Speaking of New Year’s Resolutions… If you live in Paris, it may be time to change up your usual running routes. If you are just visiting, running is a great way to see the city from a different perspective, and to cover more ground.
Here is my Top 10 List for Paris Running Routes:
- Quai to André Citroën: On Sundays, starting just in front of the Musée d’Orsay in the 7th, the left bank quais are closed to cars and you can run (on a combination of roads, parking lots and paved and cobblestoned quais) all the way to the edge of the city. For a run that’s about 8 miles (13km) round trip, run from the Musée d’Orsay to Parc André Citroën in the 15th arrondissement and back.
- Quai to Bastille: The right bank quais are also closed on Sundays, from near the Pont des Arts to a bit past Bastille. However, you can also run further in both directions on the cobblestones and other pedestrian areas. It is about 5 miles (8 km) from the Grand Palais in the 8th arr. to Bercy in the 12th.
- Le Viaduc des Arts: This elevated green space (“Promenade Plantée”) runs for about 0.6 miles/1 km starting just behind the Opéra in Bastille (12th arr.), but connecting greenways and parks allow you to run all the way to the Bois de Vincennes (about 2.8 miles/4.5 km).
- Buttes Chaumont: There are not too many hill run options in Paris, unless you want to do stadiums up to Sacré Coeur in Montmartre, but the Parc des Buttes Chaumont in the 19th arr. is a big exception. You may never want to see a hill again!
- Parc Saint-Cloud: Just outside of Paris (but still metro accessible is the Parc Saint-Cloud, a wonderful mix of fields and forests and varied terrain. The hills may not be as severe as in the Buttes Chaumont, but you will get a workout!
- Parc de Sceaux: One of the most beautiful and peaceful parks in the Paris area if you do not mind the extra effort of taking the RER B to the start of your run. This park also has an exercise course with hurdles, pull-up bars and other stations to get you fit. See my recent post on the Coulée Verte and Parc de Sceaux for logistical information.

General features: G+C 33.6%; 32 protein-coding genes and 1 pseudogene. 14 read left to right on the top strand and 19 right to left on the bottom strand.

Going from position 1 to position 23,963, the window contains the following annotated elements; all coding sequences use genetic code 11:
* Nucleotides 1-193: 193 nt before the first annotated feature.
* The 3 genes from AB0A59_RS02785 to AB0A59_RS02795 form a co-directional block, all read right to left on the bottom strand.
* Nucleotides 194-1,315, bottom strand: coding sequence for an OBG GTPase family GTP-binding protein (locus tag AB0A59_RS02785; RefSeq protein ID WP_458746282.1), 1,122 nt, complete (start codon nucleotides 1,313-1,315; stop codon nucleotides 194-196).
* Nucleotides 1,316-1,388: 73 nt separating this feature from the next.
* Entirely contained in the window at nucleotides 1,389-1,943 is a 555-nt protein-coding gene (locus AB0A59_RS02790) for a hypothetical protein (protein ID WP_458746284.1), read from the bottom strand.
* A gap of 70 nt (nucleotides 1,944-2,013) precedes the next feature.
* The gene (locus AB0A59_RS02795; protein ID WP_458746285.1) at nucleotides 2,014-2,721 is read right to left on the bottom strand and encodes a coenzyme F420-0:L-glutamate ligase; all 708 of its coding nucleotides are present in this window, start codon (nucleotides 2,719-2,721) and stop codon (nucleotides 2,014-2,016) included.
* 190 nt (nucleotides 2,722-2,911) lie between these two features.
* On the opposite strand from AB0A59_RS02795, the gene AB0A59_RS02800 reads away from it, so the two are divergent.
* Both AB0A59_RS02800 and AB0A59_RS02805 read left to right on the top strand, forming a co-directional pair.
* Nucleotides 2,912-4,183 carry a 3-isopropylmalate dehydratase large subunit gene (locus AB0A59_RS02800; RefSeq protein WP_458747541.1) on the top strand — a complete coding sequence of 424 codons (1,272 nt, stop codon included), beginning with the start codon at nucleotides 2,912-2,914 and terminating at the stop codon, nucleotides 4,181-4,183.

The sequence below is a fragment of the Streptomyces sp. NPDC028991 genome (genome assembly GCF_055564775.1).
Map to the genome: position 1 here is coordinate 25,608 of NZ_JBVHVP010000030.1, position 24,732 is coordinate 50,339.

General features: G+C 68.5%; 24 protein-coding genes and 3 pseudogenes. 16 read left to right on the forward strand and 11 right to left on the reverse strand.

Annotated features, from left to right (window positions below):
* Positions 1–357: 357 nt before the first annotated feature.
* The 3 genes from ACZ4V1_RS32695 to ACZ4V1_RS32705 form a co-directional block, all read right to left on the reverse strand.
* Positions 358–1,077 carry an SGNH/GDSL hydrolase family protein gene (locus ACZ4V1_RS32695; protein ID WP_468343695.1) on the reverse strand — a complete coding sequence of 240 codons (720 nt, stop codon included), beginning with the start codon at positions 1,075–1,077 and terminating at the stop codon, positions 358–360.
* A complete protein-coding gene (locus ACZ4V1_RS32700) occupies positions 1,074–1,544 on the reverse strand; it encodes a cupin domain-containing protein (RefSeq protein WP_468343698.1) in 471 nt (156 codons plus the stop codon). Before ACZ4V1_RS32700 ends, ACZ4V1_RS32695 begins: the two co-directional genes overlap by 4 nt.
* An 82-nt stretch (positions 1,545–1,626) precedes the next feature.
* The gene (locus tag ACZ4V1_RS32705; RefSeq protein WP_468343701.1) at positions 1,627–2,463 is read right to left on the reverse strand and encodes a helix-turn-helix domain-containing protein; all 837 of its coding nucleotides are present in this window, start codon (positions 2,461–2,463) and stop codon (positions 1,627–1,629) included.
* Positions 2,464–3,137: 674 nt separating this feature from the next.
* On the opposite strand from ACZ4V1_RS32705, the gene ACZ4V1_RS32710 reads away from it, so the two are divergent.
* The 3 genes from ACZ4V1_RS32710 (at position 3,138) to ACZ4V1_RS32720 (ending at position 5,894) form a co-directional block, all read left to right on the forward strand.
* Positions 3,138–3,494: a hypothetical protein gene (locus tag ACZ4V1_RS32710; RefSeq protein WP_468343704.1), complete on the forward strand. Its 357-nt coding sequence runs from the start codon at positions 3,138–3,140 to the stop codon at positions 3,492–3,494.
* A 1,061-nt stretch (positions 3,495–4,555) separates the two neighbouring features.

- La Coulée Verte: A wonderful option for a longer run as it is about 7.5 miles (12 km) from one end to the other and by running to the end and back and/or including a loop round Parc de Sceaux, you can run for quite a while with very few traffic crossings. See my recent post on the Coulée Verte and Parc de Sceaux for logistical information.
- Jardin de Luxembourg: Only about 1.2 miles/2 km around, but you can run several loops, picking the outer loop around the park’s perimeter or inside the park, during opening hours between sunrise and sunset. Tack on a loop around avenue de l’Observatoire and the Jardin Marco Polo to make the perimeter loop a bit longer and take in some extra sites.
- Home from Work: Running home from work is the ultimate in multi-tasking. It requires a bit of coordination, but a small backpack that you can strap tightly to your body may help. It takes me about 25 minutes to run home from my office, but I can vary the route to make it longer. Running home from work means crossing a lot of intersections and running on sidewalks, but if it’s later in the evening, the streets are not too busy. I try to stick mostly to roads with wide sidewalks.
- Semi-marathons and other Road Races: Every year, a number of road races are held in Paris. These races are a good way to see the city, to feel the enthusiasm of other runners (though if you are accustomed to races in the U.S., you may be disappointed by the enthusiasm of the onlookers) and also to set a goal that drums up a bit of incentive to train. Click here to see a list of races in the Paris region. I have run and would recommend the Semi-marathon de Paris (half-marathon – 13.1 miles/21km, every March); the 20km de Paris, every October; and the Paris-Versailles (10 miles/16 km and quite a bit of it uphill, every September). Be sure to sign up well in advance as these races all fill up, sometimes months in advance.
I should also mention the classic parks for short and long runs: the Bois de Boulogne in the west of Paris and the Bois de Vincennes in the east. You may also want to peek at Run the Planet for more ideas. A very useful tool for runners is Map My Run, which allows you to plan routes or trace them afterwards to see exactly how far your route takes you.